The NFL has vowed to vigorously defend itself against the claims made by former Raiders coach Jon Gruden. Look or that defense to begin with the NFL attempting to get the case into the most favorable forum possible.
The league undoubtedly will remove the case from state court to federal court, arguing that none of the defendants sued by Gruden are residents of Nevada. Yes, Gruden’s lawsuit contends that the NFL is a “resident” of Nevada because one of its member clubs plays there, and because “it does business here and derives substantial revenue from its contacts with Nevada.” The NFL likely will say that doesn’t matter, that the NFL itself isn’t a resident of Nevada and that no Nevada-based party has been named as a defendant.
Federal law authorizes the removal of litigation from state court to federal court when an in-state defendant sues out-of-state parties in recognition of the reality that a state-based court will have a bias toward state-based plaintiffs suing out-of-state interests. Because the question of whether a case is litigated in state or federal court can in many situations determine the outcome of a case, it makes sense for the NFL to exercise its right to take the case to federal court. Gruden would then be required to initiate a fight aimed at getting the case returned to state court.
Regardless of whether the case proceeds in state or federal court, look for the NFL to find a way to argue that Gruden has an obligation, under either his contract or general NFL policies, to pursue any grievances through an internal arbitration process. Gruden’s lawyers will fight that claim, and the outcome will resolve whether a jury decides the case, or whether a single person — an arbitrator — resolves it.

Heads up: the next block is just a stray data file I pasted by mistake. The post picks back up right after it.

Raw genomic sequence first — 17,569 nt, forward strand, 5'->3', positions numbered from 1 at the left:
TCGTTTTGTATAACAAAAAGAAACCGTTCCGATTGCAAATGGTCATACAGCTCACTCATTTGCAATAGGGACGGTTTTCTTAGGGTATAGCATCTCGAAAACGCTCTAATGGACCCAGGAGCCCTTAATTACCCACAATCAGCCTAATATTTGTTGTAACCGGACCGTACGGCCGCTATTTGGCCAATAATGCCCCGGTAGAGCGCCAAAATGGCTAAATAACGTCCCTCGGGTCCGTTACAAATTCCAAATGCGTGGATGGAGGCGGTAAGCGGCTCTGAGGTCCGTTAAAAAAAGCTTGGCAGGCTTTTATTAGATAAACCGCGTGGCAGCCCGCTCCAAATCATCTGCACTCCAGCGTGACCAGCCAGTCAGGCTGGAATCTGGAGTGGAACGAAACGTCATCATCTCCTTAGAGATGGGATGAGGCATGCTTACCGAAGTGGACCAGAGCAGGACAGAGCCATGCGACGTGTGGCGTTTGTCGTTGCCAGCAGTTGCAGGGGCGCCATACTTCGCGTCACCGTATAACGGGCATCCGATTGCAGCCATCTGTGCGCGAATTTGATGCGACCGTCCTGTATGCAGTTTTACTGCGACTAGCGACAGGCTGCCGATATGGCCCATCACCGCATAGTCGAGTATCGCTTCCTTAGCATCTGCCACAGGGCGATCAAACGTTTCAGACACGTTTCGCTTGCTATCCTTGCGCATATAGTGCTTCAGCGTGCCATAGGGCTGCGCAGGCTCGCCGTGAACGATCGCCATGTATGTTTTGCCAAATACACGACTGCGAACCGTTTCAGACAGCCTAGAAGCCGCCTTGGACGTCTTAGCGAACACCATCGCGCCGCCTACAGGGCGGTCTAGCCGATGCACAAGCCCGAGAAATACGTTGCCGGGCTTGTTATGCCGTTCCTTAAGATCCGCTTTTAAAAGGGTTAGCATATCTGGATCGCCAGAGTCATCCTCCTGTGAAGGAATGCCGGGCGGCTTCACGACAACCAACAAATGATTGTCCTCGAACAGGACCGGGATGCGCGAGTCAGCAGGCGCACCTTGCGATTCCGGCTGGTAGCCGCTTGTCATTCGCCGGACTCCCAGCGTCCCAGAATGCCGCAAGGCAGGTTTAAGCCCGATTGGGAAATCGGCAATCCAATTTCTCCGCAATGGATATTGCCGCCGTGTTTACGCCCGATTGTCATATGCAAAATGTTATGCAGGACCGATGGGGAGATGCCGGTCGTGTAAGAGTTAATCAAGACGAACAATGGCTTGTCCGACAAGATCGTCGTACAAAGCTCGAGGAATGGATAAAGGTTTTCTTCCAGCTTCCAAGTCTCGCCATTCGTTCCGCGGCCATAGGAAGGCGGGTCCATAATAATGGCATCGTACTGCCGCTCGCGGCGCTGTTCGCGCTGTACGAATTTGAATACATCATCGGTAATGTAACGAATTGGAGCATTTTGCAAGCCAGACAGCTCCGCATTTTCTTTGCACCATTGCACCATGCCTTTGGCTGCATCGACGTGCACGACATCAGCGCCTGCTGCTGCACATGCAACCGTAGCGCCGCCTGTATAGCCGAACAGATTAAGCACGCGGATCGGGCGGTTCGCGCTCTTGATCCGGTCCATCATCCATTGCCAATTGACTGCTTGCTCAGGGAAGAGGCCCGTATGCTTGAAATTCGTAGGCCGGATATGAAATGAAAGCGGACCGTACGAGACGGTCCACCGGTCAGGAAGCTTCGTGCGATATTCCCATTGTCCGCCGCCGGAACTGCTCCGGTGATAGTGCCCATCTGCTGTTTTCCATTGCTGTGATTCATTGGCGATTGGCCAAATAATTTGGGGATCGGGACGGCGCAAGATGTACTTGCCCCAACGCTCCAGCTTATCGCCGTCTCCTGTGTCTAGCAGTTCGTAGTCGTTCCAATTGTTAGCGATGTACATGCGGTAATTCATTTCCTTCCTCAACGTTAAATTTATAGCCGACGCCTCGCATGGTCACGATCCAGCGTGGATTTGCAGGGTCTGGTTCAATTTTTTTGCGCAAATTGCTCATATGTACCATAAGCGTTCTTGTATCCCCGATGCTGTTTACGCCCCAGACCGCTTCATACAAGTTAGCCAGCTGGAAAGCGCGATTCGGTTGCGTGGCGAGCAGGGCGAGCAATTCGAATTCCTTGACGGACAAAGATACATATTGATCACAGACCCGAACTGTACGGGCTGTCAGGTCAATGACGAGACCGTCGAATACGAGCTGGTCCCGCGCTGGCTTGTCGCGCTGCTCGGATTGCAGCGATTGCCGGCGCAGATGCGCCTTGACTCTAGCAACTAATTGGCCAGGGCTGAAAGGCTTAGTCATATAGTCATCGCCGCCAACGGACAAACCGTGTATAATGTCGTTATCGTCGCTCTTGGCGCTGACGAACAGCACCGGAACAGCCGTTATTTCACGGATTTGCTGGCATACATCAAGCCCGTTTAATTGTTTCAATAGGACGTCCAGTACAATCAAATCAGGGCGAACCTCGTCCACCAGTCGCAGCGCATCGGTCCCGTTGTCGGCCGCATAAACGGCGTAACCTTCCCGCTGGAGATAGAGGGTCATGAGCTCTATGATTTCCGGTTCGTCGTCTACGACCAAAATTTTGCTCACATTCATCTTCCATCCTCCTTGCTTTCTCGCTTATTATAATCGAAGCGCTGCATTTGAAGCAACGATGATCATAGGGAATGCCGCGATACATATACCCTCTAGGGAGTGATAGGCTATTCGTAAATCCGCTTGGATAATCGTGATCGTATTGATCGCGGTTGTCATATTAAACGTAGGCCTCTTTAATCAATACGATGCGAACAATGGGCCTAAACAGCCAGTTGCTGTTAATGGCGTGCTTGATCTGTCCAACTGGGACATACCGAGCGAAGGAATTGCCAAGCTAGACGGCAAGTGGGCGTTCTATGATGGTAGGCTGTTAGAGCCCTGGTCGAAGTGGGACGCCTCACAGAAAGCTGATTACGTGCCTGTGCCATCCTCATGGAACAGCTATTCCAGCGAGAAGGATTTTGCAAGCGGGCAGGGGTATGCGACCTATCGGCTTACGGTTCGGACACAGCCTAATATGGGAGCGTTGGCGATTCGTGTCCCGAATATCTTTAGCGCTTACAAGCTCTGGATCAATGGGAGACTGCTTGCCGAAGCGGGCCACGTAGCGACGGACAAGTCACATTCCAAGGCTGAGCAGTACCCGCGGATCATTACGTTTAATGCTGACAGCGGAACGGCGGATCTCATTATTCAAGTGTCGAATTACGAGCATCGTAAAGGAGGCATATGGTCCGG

Whenever the dust settles on where and how the case will be handled, the NFL could try to argue that the settlement agreement that reportedly resolved Gruden’s contract with the Raiders prevents a lawsuit against the NFL. That argument will be driven by the precise language of the waiver in the settlement agreement and the law applicable to its interpretation, including whether the document specifically preserves Gruden’s ability to sue the league, but not the Raiders.
Of course, the league is the Raiders, along with the other 31 teams. Thus, no matter what the settlement agreement states, it will be no surprise if the NFL argues that any waiver of the Raiders counts as a waiver of the NFL.
It likely will take months to conclude these preliminary battles between Gruden and the NFL. The resolution of those and any other threshold issues will influence significantly whether Gruden or the NFL will prevail on the question of whether the league violated his legal rights through the alleged leaks of emails he sent to former Washington Football Team executive Bruce Allen.